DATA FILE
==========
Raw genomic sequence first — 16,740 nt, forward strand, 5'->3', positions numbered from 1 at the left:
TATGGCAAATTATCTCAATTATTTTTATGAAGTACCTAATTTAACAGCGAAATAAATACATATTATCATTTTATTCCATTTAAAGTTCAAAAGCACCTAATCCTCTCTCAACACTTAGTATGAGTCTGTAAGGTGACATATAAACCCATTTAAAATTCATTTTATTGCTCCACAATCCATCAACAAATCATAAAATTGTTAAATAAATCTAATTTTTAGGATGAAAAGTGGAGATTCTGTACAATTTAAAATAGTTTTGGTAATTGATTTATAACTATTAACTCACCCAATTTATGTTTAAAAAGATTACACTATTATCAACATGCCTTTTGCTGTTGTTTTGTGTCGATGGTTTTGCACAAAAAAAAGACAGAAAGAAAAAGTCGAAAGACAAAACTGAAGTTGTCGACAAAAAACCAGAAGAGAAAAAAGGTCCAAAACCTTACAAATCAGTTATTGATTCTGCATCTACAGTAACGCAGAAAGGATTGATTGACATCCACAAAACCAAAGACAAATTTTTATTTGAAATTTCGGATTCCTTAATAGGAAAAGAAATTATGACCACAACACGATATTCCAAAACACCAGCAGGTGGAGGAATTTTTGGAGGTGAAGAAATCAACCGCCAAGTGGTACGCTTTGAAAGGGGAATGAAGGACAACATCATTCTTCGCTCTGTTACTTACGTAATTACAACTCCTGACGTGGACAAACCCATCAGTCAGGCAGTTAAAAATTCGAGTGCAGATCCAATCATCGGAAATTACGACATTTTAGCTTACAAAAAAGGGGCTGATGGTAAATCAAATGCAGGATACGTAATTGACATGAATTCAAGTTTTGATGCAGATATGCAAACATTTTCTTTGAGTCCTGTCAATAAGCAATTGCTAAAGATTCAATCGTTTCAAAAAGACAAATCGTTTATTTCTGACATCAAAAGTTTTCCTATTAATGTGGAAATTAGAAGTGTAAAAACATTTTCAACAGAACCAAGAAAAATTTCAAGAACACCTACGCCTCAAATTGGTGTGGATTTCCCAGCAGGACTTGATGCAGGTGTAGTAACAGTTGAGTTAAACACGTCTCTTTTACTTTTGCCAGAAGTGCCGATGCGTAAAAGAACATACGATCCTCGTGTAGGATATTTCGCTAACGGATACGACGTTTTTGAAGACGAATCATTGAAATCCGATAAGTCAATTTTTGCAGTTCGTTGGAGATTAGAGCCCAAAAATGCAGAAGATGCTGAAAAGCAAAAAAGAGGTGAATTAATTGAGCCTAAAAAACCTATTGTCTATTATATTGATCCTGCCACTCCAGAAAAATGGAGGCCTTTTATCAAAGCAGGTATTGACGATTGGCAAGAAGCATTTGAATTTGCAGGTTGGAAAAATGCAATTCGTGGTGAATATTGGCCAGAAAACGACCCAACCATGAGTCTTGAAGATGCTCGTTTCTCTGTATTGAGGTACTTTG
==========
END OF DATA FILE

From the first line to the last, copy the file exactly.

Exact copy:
Raw genomic sequence first — 16,740 nt, forward strand, 5'->3', positions numbered from 1 at the left:
TATGGCAAATTATCTCAATTATTTTTATGAAGTACCTAATTTAACAGCGAAATAAATACATATTATCATTTTATTCCATTTAAAGTTCAAAAGCACCTAATCCTCTCTCAACACTTAGTATGAGTCTGTAAGGTGACATATAAACCCATTTAAAATTCATTTTATTGCTCCACAATCCATCAACAAATCATAAAATTGTTAAATAAATCTAATTTTTAGGATGAAAAGTGGAGATTCTGTACAATTTAAAATAGTTTTGGTAATTGATTTATAACTATTAACTCACCCAATTTATGTTTAAAAAGATTACACTATTATCAACATGCCTTTTGCTGTTGTTTTGTGTCGATGGTTTTGCACAAAAAAAAGACAGAAAGAAAAAGTCGAAAGACAAAACTGAAGTTGTCGACAAAAAACCAGAAGAGAAAAAAGGTCCAAAACCTTACAAATCAGTTATTGATTCTGCATCTACAGTAACGCAGAAAGGATTGATTGACATCCACAAAACCAAAGACAAATTTTTATTTGAAATTTCGGATTCCTTAATAGGAAAAGAAATTATGACCACAACACGATATTCCAAAACACCAGCAGGTGGAGGAATTTTTGGAGGTGAAGAAATCAACCGCCAAGTGGTACGCTTTGAAAGGGGAATGAAGGACAACATCATTCTTCGCTCTGTTACTTACGTAATTACAACTCCTGACGTGGACAAACCCATCAGTCAGGCAGTTAAAAATTCGAGTGCAGATCCAATCATCGGAAATTACGACATTTTAGCTTACAAAAAAGGGGCTGATGGTAAATCAAATGCAGGATACGTAATTGACATGAATTCAAGTTTTGATGCAGATATGCAAACATTTTCTTTGAGTCCTGTCAATAAGCAATTGCTAAAGATTCAATCGTTTCAAAAAGACAAATCGTTTATTTCTGACATCAAAAGTTTTCCTATTAATGTGGAAATTAGAAGTGTAAAAACATTTTCAACAGAACCAAGAAAAATTTCAAGAACACCTACGCCTCAAATTGGTGTGGATTTCCCAGCAGGACTTGATGCAGGTGTAGTAACAGTTGAGTTAAACACGTCTCTTTTACTTTTGCCAGAAGTGCCGATGCGTAAAAGAACATACGATCCTCGTGTAGGATATTTCGCTAACGGATACGACGTTTTTGAAGACGAATCATTGAAATCCGATAAGTCAATTTTTGCAGTTCGTTGGAGATTAGAGCCCAAAAATGCAGAAGATGCTGAAAAGCAAAAAAGAGGTGAATTAATTGAGCCTAAAAAACCTATTGTCTATTATATTGATCCTGCCACTCCAGAAAAATGGAGGCCTTTTATCAAAGCAGGTATTGACGATTGGCAAGAAGCATTTGAATTTGCAGGTTGGAAAAATGCAATTCGTGGTGAATATTGGCCAGAAAACGACCCAACCATGAGTCTTGAAGATGCTCGTTTCTCTGTATTGAGGTACTTTG